March 19, 2006

The future of science

Stewart Brand of the Long Now Foundation has organized a series of seminars which he hopes will build a "coherent, compelling body of ideas about long-term thinking, to help nudge civilization toward Long Now's goal of making long-term thinking automatic and common instead of difficult and rare."

One such seminar has recently been published on by Kevin Kelly. Titled, "Speculations on the Future of Science," Kelly tries to predict how science and the scientific method will change over the next 50 years.

As a starting point, he looks at how recursion is at the heart of science; Kelly compiled a list of new recursive devices in the history science:

2000 BC — First text indexes
200 BC — Cataloged library (at Alexandria)
1000 AD — Collaborative encyclopedia
1590 — Controlled experiment (Roger Bacon)
1600 — Laboratory
1609 — Telescopes and microscopes
1650 — Society of experts
1665 — Repeatability (Robert Boyle)
1665 — Scholarly journals
1675 — Peer review
1687 — Hypothesis/prediction (Isaac Newton)
1920 — Falsifiability (Karl Popper)
1926 — Randomized design (Ronald Fisher)
1937 — Controlled placebo
1946 — Computer simulation
1950 — Double blind experiment
1962 — Study of scientific method (Thomas Kuhn)

Looking to the future, Kelly makes some predictions (details can be found in the article):

1) There will be more change in the next 50 years of science than in the last 400 years
2) This will be a century of biology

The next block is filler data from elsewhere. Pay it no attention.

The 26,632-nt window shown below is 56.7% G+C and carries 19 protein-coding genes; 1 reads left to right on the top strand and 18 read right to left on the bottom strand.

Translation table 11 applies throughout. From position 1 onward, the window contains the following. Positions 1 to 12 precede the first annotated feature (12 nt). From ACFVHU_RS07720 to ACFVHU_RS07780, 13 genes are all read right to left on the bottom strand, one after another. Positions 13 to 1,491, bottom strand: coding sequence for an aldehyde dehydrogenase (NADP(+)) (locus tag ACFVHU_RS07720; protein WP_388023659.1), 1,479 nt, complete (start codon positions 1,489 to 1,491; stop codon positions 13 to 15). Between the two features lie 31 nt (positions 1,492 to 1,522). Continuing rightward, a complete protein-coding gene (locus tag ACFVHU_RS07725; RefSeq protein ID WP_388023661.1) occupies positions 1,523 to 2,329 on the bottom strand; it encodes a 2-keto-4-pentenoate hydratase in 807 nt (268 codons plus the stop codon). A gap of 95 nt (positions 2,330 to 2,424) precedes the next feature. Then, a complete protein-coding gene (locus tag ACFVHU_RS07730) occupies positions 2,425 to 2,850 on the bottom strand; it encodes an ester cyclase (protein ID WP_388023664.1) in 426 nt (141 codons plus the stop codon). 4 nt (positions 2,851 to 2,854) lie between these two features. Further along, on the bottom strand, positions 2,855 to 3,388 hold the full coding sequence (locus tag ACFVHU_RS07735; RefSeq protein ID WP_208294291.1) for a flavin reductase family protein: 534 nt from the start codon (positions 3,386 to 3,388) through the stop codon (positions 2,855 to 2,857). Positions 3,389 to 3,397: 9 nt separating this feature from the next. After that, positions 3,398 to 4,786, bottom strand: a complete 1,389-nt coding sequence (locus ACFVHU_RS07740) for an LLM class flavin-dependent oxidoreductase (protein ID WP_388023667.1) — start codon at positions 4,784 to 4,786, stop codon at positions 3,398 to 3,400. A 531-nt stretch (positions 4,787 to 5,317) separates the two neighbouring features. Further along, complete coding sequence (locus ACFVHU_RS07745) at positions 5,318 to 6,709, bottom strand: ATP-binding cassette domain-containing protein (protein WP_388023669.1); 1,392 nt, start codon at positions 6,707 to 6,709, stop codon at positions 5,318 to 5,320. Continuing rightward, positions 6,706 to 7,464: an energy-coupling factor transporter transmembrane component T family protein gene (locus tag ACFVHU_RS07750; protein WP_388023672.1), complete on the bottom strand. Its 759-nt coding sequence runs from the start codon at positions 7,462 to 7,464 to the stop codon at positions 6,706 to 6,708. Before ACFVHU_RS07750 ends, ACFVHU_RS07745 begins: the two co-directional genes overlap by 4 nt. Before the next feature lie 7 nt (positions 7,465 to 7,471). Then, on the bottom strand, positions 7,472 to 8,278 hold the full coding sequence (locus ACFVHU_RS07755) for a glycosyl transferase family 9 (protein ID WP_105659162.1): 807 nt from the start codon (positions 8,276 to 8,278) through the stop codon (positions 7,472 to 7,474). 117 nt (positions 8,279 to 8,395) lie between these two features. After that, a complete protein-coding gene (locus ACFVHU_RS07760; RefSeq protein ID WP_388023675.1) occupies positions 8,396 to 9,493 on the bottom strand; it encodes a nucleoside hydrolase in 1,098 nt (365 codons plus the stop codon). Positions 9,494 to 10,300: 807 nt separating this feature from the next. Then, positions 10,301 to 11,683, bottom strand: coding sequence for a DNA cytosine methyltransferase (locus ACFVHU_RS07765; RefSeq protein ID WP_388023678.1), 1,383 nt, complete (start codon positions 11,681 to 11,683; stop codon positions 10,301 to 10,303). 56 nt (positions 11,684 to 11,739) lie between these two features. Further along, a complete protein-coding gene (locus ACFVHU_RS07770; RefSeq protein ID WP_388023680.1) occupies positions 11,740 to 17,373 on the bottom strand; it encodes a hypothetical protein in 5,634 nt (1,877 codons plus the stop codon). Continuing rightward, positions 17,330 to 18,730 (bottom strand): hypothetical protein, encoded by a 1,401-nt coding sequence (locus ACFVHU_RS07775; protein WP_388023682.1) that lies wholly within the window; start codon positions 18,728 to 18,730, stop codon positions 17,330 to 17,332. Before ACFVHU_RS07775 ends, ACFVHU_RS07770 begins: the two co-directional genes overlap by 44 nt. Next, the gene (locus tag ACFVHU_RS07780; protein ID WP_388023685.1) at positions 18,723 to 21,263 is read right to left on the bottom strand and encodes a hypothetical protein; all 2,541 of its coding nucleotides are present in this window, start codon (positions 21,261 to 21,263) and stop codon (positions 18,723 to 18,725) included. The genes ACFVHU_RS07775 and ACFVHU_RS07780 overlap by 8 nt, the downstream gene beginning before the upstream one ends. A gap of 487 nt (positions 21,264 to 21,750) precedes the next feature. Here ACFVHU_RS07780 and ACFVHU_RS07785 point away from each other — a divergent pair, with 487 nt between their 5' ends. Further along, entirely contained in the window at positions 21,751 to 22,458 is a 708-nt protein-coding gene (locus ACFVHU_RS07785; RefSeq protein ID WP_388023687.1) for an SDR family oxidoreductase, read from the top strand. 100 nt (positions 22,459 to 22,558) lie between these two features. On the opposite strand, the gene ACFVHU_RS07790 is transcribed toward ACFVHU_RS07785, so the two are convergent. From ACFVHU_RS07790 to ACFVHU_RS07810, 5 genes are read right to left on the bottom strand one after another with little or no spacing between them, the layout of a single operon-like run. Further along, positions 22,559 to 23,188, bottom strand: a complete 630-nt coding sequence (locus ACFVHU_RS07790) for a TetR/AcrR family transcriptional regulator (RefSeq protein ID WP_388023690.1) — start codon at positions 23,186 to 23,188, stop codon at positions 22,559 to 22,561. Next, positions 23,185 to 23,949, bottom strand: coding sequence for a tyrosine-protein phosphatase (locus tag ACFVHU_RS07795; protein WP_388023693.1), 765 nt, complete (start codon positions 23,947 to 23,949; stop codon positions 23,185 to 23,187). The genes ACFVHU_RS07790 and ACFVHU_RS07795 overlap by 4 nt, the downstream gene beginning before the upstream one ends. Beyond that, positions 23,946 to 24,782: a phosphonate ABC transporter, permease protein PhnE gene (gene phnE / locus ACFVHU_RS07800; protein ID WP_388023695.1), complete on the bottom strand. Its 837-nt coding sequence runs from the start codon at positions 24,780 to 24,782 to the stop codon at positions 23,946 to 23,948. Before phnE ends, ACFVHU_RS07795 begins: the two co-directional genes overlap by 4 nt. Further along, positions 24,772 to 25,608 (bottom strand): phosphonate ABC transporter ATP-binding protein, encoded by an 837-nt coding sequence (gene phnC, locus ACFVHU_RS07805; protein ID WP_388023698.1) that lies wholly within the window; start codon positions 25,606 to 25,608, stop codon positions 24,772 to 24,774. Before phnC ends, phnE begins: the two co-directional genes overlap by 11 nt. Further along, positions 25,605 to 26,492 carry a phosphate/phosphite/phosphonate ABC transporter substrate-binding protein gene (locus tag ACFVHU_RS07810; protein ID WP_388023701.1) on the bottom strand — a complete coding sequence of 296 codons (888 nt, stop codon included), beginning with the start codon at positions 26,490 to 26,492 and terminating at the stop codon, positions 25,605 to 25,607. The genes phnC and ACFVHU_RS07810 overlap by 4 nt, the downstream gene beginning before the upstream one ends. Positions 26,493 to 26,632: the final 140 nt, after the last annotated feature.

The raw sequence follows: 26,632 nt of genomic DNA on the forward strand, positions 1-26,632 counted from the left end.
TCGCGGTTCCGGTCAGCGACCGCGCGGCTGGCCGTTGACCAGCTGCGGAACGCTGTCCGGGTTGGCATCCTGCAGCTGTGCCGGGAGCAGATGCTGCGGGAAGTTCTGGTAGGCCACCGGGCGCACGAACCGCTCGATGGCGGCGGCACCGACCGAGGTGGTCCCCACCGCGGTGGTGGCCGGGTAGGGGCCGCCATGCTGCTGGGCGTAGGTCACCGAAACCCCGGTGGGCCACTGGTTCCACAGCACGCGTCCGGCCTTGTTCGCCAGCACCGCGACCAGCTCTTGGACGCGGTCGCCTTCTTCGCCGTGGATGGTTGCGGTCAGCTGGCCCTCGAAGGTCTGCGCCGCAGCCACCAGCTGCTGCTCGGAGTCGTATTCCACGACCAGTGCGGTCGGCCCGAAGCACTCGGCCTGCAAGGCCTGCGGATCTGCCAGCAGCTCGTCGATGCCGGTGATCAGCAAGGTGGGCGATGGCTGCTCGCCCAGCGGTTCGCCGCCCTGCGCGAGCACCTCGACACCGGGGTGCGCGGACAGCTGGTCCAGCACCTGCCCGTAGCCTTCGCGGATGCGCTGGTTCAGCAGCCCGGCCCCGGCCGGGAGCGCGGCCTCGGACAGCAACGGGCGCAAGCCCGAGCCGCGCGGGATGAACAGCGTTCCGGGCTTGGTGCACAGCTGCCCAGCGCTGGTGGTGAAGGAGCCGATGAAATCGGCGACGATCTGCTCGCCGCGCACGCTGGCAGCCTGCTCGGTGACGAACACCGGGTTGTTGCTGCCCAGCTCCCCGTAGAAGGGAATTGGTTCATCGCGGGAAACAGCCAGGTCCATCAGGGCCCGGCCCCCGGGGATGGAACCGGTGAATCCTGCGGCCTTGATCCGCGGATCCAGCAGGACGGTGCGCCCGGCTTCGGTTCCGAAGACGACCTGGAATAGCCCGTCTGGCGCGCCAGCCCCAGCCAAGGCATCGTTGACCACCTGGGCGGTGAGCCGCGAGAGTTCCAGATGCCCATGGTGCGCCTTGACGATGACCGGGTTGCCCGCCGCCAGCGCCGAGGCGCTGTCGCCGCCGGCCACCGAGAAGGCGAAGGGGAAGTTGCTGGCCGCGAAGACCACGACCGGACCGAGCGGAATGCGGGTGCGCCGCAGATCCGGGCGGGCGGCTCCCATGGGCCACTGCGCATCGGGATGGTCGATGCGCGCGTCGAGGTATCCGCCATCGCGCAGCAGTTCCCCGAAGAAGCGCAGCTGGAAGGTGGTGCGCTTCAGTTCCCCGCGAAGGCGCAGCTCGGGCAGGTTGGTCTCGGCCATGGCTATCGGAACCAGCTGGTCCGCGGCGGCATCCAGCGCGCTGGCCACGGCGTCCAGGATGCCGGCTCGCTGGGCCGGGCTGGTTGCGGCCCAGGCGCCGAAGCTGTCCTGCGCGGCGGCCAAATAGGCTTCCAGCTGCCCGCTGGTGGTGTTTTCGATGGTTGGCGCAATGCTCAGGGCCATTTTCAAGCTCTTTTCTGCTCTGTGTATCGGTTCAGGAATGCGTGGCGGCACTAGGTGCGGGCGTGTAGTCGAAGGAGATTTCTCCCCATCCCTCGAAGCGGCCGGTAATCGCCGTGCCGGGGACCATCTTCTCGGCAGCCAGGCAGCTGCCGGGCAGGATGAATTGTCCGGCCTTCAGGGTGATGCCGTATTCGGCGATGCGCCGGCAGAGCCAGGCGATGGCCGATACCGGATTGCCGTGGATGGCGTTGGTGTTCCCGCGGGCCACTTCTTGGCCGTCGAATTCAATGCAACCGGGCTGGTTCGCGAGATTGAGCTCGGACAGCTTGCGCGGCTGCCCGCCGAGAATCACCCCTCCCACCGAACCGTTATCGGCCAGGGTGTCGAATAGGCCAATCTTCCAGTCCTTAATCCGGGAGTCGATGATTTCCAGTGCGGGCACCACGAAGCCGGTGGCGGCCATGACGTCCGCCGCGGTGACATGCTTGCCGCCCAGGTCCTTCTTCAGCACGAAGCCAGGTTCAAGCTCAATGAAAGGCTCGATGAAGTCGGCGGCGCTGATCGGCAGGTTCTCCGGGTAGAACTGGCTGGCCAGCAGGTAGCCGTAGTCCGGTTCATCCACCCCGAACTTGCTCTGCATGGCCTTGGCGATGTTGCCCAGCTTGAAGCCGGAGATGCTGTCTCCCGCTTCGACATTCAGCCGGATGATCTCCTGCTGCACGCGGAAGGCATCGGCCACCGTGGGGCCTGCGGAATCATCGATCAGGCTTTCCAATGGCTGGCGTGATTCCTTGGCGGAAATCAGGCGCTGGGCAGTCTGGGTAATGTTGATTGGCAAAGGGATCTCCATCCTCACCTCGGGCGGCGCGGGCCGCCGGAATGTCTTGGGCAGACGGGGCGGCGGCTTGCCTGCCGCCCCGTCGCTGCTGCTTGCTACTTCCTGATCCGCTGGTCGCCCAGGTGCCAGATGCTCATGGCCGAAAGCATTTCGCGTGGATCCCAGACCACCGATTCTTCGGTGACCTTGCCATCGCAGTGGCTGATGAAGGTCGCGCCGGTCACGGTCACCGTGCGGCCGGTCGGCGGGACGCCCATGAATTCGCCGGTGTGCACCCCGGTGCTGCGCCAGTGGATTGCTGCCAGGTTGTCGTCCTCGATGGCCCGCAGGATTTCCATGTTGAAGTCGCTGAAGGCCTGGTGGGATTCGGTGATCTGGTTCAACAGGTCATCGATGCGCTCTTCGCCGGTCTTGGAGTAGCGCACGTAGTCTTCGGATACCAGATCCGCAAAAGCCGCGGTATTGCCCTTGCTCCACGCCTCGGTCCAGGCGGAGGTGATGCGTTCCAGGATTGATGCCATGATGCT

3) Computers will keep leading to new ways of science
4) New ways of knowing will emerge
5) Science will create new levels of meaning

More specifically, Kelly comes up with possible breakthroughs in how science is done:

Compiled Negative Results - Negative results are saved, shared, compiled and analyzed, instead of being dumped.

Triple Blind Experiments - In a double blind experiment neither researcher nor subject are aware of the controls, but both are aware of the experiment. In a triple blind experiment all participants are blind to the controls and to the very fact of the experiment itself.

Combinatorial Sweep Exploration - Much of the unknown can be explored by systematically creating random varieties of it at a large scale.

Evolutionary Search - If new libraries of variations can be derived from the best of a previous generation of good results, it is possible to evolve solutions.

Multiple Hypothesis Matrix - nstead of proposing a series of single hypothesis, in which each hypothesis is falsified and discarded until one theory finally passes and is verified, a matrix of many hypothesis scenarios are proposed and managed simultaneously.

Pattern Augmentation - Pattern-seeking software which recognizes a pattern in noisy results.

Adaptive Real Time Experiments - Results evaluated, and large-scale experiments modified in real time.

AI Proofs - Artificial intelligence will derive and check the logic of an experiment.

Wiki-Science - The average number of authors per paper continues to rise.

Defined Benefit Funding - The use of prize money for particular scientific achievements will play greater roles.

Zillionics - Ubiquitous always-on sensors in bodies and environment will transform medical, environmental, and space sciences.

Deep Simulations – As our knowledge of complex systems advances, we can construct more complex simulations of them.

Hyper-analysis Mapping – Just as meta-analysis gathered diverse experiments on one subject and integrated their (sometimes contradictory) results into a large meta-view, hyper-analysis creates an extremely large-scale view by pulling together meta-analysis.

Return of the Subjective - Existence seems to be a paradox of self-causality, and any science exploring the origins of existence will eventually have to embrace the subjective, without become irrational.

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